He said recent correspondence with the Office of the Planning Regulator and the Department of Heritage and Planning regarding zoning had received “no response”.
Mr Mac An Bheatha said: “We would like the department and the OPR to pull together and give us the correct information. We would be wise to wait for the full census figures to be released, but the basic message is that Longford is a rapidly growing county. The population has increased by 50% in 22 years.
Implications for inaccurate data imposed on local authority planners: “We in the planning section have made the correct forecasts every year for three or four development plans, and each time we have been instructed by the Department to reduce our They just don’t seem to accept that a county like Longford can grow the way it does.
Land zoning, educational provision, health and infrastructure needs will all be affected by the disparity between Department planning data and CSO figures. Mr Mac An Bheatha said local officials should contact the Minister of State for Local Government and Planning, Peter Burke, to expedite the response from departmental planners on what the local response to the data should be from CSOs: “We need advice on what the hell we are going to do in the future.
In a written response to Cllr Butler’s query, John Brannigan, Director of Project Planning and Delivery Services, noted:
“This is a phenomenal growth of 50% in 25 years, unprecedented and a great credit to Longford County Council and the people of the county for delivering and embracing this increase while maintaining the infrastructure, services and the county’s community spirit.
“There are implications for the County Longford Development Plan 2021-2027. Preliminary results figures for the county indicate that these projected population numbers have been significantly exceeded.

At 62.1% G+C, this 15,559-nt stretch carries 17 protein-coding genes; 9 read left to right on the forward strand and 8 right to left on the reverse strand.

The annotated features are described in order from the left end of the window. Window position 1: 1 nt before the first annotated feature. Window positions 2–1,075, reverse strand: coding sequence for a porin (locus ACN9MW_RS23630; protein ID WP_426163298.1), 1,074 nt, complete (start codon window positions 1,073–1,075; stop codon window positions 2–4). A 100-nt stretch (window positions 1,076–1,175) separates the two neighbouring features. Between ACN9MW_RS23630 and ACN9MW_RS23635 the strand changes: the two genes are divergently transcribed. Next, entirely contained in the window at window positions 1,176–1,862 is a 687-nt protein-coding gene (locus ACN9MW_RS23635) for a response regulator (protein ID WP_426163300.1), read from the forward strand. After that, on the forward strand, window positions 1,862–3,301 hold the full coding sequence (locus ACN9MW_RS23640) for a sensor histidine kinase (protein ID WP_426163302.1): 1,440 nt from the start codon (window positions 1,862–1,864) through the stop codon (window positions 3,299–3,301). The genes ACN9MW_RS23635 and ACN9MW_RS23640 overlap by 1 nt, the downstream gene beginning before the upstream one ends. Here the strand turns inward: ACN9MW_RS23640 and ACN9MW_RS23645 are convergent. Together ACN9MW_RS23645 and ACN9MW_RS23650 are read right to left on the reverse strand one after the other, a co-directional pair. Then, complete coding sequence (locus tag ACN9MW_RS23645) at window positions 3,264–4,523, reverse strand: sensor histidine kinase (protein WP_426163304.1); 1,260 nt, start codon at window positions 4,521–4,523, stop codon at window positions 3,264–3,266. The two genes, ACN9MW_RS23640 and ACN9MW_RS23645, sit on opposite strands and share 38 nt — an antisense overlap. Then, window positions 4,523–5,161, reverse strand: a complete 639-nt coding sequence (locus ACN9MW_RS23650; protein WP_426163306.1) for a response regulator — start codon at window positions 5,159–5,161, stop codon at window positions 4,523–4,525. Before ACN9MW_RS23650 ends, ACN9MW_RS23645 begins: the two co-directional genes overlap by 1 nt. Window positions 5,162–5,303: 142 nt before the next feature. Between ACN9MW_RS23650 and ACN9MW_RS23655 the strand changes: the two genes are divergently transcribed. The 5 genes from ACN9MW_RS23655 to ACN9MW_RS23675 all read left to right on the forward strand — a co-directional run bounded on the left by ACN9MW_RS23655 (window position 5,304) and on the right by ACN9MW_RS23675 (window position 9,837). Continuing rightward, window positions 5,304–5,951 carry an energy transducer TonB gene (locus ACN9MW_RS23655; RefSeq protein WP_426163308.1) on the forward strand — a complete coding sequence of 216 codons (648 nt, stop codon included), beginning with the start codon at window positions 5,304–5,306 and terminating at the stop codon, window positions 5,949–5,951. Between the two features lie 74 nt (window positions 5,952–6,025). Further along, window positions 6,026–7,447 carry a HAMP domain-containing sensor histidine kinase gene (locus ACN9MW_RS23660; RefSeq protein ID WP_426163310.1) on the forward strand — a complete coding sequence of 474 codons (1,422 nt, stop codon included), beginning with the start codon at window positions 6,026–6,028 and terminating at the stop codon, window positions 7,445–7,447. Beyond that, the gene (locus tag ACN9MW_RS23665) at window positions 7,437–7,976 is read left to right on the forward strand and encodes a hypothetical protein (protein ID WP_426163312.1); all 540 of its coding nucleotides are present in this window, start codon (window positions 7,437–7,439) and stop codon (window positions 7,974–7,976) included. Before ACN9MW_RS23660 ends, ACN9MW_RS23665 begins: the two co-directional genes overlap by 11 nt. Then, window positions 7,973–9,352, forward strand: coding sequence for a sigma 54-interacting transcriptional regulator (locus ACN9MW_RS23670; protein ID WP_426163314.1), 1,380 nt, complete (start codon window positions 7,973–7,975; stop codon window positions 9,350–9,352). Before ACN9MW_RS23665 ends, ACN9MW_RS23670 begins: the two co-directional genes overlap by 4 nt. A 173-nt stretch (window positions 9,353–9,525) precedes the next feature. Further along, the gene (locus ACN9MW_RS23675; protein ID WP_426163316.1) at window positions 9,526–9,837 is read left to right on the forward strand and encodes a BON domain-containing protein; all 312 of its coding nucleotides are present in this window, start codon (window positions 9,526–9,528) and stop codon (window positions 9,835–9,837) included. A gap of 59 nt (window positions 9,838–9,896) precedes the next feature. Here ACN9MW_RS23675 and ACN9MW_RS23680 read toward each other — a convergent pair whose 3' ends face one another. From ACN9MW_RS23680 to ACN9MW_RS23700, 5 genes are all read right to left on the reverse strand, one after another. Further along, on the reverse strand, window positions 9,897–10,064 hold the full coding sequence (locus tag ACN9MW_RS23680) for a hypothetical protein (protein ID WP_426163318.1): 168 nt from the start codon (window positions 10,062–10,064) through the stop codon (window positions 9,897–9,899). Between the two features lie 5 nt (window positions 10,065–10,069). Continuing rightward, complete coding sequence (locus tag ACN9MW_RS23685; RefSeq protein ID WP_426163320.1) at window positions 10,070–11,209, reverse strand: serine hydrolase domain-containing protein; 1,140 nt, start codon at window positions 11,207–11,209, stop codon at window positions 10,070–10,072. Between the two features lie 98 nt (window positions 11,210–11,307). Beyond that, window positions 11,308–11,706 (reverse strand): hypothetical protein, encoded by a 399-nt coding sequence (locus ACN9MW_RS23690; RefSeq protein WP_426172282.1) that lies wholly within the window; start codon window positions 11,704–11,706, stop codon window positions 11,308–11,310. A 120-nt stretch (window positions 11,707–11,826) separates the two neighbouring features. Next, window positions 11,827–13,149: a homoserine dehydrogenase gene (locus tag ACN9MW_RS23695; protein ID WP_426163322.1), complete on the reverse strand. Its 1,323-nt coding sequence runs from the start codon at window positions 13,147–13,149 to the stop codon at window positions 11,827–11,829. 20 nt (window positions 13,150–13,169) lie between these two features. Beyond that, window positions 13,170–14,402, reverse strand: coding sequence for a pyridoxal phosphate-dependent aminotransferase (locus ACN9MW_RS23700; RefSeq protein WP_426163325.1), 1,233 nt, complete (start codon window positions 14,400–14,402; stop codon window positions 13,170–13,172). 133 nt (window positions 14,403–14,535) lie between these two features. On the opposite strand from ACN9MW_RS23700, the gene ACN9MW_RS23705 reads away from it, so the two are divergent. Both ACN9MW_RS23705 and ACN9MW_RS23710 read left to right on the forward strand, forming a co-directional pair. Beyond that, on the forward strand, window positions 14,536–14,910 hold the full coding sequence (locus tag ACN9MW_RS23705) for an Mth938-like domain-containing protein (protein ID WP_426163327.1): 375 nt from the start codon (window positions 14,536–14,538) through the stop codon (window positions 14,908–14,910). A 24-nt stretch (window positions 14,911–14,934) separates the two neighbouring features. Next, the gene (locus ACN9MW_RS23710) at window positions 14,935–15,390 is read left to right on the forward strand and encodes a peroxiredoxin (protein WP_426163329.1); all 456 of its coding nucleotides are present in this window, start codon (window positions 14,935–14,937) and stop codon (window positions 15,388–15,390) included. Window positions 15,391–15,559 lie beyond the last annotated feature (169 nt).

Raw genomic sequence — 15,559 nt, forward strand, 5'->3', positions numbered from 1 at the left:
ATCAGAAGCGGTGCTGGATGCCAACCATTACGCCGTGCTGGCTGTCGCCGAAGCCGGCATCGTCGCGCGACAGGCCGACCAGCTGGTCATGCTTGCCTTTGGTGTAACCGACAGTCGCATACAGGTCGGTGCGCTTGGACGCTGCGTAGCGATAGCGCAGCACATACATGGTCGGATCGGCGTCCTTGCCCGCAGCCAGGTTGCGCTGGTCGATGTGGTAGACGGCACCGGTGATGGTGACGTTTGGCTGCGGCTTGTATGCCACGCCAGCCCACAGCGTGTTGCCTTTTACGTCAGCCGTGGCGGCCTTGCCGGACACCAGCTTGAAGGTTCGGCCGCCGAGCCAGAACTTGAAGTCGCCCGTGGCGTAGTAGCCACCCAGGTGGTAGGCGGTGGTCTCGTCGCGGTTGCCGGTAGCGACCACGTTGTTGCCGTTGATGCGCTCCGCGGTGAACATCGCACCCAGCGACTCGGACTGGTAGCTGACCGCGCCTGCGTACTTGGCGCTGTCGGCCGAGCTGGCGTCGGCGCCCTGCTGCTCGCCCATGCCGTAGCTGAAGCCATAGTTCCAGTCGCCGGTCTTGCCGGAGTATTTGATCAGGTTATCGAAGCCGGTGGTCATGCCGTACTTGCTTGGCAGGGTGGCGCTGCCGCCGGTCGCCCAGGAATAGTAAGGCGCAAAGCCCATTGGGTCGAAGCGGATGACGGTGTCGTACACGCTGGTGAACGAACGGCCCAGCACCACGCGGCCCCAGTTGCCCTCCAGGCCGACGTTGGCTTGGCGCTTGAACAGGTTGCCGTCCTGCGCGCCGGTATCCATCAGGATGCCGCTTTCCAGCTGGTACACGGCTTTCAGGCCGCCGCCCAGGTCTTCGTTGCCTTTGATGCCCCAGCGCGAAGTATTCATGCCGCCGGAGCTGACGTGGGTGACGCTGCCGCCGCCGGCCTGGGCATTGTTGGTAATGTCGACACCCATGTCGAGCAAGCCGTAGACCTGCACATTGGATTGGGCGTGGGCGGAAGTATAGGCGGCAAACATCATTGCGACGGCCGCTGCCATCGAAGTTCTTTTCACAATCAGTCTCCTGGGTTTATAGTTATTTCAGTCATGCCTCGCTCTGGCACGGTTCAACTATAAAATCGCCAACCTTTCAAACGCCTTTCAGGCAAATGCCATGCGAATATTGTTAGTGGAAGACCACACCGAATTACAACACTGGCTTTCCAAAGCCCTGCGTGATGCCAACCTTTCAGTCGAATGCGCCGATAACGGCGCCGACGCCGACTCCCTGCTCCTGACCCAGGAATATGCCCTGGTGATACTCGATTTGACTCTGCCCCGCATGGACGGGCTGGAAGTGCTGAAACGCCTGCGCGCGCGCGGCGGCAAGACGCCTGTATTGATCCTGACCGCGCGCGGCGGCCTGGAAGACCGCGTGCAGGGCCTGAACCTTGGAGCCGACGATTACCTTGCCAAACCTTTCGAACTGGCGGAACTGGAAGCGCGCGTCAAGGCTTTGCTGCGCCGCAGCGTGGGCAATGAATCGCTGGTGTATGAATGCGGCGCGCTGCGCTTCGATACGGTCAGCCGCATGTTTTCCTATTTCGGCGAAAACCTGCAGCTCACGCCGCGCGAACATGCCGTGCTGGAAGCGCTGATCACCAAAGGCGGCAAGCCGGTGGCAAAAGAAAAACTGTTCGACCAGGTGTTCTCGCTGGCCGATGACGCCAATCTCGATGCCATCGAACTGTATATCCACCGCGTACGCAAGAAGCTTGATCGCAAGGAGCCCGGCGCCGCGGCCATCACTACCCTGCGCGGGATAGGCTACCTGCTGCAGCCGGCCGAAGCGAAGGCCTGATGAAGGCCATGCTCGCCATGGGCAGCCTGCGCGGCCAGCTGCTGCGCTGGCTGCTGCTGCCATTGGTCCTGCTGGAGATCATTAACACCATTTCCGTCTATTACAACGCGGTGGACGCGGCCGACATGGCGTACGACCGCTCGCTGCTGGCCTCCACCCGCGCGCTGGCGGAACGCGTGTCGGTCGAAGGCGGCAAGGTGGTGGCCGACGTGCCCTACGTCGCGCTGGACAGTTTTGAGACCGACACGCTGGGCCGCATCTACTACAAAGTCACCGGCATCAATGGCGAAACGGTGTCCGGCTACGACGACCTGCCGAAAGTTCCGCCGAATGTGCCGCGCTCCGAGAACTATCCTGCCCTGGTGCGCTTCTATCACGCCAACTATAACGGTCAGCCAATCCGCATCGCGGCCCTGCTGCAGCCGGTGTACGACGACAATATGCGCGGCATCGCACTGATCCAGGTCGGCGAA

“This achievement of population growth is ten years earlier than predicted by the National Census Bureau and the Department of Heritage and Planning. Longford County Council had correctly forecast this growth before the previous three development plans, but were wrongly advised by the department to reduce their forecast.
Mr Brannigan spoke of a “further examination” for each of the colonies.
“With regard to these revised population figures, there will be potential implications with regard to the delivery and supply of housing, including demand for new housing, social housing and affordable properties for rent and for rent. to buy.”
Other areas include jobs and employment opportunities; infrastructure – including water supply and sewage treatment capacity in all settlements in the county; Social infrastructure – this ultimately includes reference to impacts on education and school facilities; Health, including doctors, hospitals, dentists; community facilities; equipment, parks and open spaces with sports and recreational facilities, including; and retail and business services.
Mr Brannigan concluded: “The (Longford) Planning Office has already contacted the Office of the Planning Regulator and the Minister for Heritage and Planning about this.
“Both agreed that there will be a need to review the numbers but that this needs to start at national and then regional level before local county reviews take place.
“Furthermore, it would be beneficial to get a more detailed breakdown of the local areas of cities and towns to enhance the benefits of a review. I therefore recommend that we wait for more detailed census results and hopefully this times more specific guidance from the Department before commencing a county development plan review.
Members have requested that the executive write to the Minister of Heritage and Planning, Deputy Peter Burke, to arrange a meeting to address the anomalies presented by the inaccurate data that has fed into the county’s current development plan.